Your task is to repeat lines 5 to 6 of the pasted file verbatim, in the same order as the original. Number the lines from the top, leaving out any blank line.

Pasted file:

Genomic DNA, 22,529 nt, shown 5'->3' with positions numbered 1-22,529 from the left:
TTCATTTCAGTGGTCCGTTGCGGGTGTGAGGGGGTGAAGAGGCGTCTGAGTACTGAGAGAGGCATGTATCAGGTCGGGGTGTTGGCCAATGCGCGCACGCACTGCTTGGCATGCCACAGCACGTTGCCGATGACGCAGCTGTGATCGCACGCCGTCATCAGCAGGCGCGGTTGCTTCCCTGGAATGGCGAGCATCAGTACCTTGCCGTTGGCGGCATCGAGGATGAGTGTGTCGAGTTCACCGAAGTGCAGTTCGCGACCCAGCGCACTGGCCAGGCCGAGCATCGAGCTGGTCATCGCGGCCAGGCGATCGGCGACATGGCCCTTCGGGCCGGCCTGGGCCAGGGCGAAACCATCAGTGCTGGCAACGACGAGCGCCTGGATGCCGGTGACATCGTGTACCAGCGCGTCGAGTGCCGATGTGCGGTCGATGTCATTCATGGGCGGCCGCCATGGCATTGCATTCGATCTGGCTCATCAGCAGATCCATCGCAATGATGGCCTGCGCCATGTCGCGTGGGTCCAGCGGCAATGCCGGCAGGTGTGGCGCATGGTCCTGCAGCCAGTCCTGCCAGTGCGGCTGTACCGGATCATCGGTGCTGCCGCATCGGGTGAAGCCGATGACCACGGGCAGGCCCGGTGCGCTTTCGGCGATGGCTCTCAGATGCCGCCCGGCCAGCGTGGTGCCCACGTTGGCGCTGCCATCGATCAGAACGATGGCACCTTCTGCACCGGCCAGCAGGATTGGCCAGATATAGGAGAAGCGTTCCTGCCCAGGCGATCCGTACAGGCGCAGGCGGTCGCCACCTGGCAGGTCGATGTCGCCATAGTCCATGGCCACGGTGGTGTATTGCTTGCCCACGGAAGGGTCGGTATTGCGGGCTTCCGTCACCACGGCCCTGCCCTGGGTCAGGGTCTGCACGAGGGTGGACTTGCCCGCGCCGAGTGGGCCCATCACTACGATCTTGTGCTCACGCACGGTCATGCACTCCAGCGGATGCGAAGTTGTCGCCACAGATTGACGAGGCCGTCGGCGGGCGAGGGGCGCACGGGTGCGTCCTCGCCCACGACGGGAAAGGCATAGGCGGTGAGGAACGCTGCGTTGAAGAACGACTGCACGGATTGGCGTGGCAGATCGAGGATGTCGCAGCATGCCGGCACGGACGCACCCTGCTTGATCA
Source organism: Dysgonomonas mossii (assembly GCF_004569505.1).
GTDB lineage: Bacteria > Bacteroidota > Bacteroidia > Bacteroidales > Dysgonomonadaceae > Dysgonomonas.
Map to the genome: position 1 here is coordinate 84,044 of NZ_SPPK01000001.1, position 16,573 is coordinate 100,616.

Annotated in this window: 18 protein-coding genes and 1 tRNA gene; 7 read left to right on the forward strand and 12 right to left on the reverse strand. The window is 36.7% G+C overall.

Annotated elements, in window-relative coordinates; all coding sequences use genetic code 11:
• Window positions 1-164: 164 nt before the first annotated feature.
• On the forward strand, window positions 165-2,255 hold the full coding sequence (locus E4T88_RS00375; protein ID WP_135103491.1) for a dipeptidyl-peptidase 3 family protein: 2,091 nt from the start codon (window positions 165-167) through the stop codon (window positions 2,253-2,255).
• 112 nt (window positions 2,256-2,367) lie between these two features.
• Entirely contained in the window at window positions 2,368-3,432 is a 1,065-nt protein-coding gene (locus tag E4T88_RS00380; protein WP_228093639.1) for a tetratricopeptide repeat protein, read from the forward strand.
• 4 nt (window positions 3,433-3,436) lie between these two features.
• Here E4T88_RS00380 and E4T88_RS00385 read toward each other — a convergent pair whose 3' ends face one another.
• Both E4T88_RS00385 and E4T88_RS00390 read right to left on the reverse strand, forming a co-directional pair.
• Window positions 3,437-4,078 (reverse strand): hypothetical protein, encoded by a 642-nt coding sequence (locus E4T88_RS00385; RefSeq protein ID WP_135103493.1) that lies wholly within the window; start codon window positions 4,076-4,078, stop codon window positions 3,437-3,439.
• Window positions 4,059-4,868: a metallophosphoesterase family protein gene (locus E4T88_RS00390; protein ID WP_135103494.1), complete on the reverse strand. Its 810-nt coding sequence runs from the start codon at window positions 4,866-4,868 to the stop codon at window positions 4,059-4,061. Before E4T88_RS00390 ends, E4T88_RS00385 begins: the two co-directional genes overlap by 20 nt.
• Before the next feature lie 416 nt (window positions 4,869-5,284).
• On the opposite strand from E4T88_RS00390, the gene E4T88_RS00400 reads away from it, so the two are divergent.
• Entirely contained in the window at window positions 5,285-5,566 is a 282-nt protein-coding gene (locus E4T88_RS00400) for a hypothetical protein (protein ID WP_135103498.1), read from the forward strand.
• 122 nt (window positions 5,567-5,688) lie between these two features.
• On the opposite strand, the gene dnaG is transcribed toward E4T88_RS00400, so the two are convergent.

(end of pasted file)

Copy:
Map to the genome: position 1 here is coordinate 84,044 of NZ_SPPK01000001.1, position 16,573 is coordinate 100,616.

Annotated in this window: 18 protein-coding genes and 1 tRNA gene; 7 read left to right on the forward strand and 12 right to left on the reverse strand. The window is 36.7% G+C overall.